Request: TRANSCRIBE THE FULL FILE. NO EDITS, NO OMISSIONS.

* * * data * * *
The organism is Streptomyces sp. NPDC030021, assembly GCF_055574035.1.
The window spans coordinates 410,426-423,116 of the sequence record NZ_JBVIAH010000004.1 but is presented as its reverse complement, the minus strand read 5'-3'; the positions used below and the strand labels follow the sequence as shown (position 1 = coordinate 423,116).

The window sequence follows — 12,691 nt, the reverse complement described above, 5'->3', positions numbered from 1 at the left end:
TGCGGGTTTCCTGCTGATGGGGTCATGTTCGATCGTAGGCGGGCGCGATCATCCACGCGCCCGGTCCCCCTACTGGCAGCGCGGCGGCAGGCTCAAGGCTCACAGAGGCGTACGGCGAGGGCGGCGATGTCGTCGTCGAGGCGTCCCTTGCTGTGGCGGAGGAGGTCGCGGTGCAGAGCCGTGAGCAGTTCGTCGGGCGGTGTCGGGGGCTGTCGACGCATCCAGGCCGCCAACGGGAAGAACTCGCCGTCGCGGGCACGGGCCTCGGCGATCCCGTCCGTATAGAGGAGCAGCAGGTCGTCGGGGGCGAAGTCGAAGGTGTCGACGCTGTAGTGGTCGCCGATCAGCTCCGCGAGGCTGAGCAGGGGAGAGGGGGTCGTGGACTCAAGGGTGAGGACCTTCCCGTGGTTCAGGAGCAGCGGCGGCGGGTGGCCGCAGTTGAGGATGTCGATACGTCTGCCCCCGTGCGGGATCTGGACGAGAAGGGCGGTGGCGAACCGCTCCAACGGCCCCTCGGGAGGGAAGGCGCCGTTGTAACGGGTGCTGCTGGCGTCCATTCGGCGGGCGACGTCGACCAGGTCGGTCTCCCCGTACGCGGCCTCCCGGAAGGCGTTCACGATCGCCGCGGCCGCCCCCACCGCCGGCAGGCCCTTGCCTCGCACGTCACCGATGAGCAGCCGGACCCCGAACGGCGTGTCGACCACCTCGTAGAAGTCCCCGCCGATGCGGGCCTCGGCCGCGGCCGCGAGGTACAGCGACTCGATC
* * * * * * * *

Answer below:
The organism is Streptomyces sp. NPDC030021, assembly GCF_055574035.1.
The window spans coordinates 410,426-423,116 of the sequence record NZ_JBVIAH010000004.1 but is presented as its reverse complement, the minus strand read 5'-3'; the positions used below and the strand labels follow the sequence as shown (position 1 = coordinate 423,116).

The window sequence follows — 12,691 nt, the reverse complement described above, 5'->3', positions numbered from 1 at the left end:
TGCGGGTTTCCTGCTGATGGGGTCATGTTCGATCGTAGGCGGGCGCGATCATCCACGCGCCCGGTCCCCCTACTGGCAGCGCGGCGGCAGGCTCAAGGCTCACAGAGGCGTACGGCGAGGGCGGCGATGTCGTCGTCGAGGCGTCCCTTGCTGTGGCGGAGGAGGTCGCGGTGCAGAGCCGTGAGCAGTTCGTCGGGCGGTGTCGGGGGCTGTCGACGCATCCAGGCCGCCAACGGGAAGAACTCGCCGTCGCGGGCACGGGCCTCGGCGATCCCGTCCGTATAGAGGAGCAGCAGGTCGTCGGGGGCGAAGTCGAAGGTGTCGACGCTGTAGTGGTCGCCGATCAGCTCCGCGAGGCTGAGCAGGGGAGAGGGGGTCGTGGACTCAAGGGTGAGGACCTTCCCGTGGTTCAGGAGCAGCGGCGGCGGGTGGCCGCAGTTGAGGATGTCGATACGTCTGCCCCCGTGCGGGATCTGGACGAGAAGGGCGGTGGCGAACCGCTCCAACGGCCCCTCGGGAGGGAAGGCGCCGTTGTAACGGGTGCTGCTGGCGTCCATTCGGCGGGCGACGTCGACCAGGTCGGTCTCCCCGTACGCGGCCTCCCGGAAGGCGTTCACGATCGCCGCGGCCGCCCCCACCGCCGGCAGGCCCTTGCCTCGCACGTCACCGATGAGCAGCCGGACCCCGAACGGCGTGTCGACCACCTCGTAGAAGTCCCCGCCGATGCGGGCCTCGGCCGCGGCCGCGAGGTACAGCGACTCGATC